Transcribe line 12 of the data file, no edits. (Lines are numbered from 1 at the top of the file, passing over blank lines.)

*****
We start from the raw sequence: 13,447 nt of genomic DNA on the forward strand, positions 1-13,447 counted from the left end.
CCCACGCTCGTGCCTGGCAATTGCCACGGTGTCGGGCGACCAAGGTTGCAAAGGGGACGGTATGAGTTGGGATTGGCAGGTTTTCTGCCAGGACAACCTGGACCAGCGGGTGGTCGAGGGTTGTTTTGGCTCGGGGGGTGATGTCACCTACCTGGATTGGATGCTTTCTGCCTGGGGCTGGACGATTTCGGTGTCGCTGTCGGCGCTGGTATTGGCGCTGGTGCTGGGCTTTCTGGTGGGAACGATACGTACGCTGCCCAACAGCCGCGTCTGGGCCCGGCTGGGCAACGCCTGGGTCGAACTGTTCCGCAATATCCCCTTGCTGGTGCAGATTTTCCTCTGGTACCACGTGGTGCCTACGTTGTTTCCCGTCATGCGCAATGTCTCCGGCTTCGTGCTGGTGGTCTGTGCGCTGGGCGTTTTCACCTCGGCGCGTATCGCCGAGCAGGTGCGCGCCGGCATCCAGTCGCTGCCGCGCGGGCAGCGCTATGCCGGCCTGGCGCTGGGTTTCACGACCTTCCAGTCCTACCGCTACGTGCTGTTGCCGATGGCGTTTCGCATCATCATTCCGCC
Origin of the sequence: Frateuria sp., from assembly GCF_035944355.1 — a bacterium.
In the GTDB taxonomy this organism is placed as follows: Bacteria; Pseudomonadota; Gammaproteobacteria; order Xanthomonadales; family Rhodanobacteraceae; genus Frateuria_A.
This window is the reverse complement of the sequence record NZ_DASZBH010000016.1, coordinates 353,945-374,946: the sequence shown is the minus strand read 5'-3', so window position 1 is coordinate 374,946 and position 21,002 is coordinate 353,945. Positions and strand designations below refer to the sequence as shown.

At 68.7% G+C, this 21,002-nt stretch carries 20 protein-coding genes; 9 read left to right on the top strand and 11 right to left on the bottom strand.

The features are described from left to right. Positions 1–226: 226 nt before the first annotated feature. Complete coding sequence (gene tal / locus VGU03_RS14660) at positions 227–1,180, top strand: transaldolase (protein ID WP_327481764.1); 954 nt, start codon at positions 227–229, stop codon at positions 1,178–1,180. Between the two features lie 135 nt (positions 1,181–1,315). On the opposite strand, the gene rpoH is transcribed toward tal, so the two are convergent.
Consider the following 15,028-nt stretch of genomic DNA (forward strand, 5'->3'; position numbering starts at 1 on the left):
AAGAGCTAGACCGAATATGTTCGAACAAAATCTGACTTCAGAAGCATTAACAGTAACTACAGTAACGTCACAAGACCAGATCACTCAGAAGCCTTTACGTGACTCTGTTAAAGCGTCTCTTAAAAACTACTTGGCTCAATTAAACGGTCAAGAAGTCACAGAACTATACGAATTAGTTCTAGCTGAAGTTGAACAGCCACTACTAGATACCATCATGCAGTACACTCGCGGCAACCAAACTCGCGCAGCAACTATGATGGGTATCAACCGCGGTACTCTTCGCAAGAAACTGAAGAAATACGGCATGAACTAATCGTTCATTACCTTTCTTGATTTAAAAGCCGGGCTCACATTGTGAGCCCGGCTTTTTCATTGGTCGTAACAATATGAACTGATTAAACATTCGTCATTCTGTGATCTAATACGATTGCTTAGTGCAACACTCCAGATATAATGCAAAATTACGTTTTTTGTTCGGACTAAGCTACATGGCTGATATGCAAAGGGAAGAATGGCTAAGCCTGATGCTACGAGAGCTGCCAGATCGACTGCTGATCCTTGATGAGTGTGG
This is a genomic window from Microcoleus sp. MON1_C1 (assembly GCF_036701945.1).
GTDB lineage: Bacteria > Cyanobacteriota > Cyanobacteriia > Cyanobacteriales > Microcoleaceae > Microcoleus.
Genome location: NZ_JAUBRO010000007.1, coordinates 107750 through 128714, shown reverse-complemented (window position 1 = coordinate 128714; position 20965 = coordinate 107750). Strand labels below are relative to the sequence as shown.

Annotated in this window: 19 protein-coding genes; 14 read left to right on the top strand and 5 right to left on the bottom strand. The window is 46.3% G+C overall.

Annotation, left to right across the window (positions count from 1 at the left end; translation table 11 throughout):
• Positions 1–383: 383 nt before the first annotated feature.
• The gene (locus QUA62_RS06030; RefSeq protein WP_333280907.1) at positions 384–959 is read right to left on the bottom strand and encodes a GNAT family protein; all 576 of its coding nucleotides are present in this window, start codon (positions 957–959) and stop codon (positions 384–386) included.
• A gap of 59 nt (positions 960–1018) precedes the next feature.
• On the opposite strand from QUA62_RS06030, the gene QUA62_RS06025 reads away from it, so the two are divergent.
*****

Genome location: NZ_JAUBRO010000007.1, coordinates 107750 through 128714, shown reverse-complemented (window position 1 = coordinate 128714; position 20965 = coordinate 107750). Strand labels below are relative to the sequence as shown.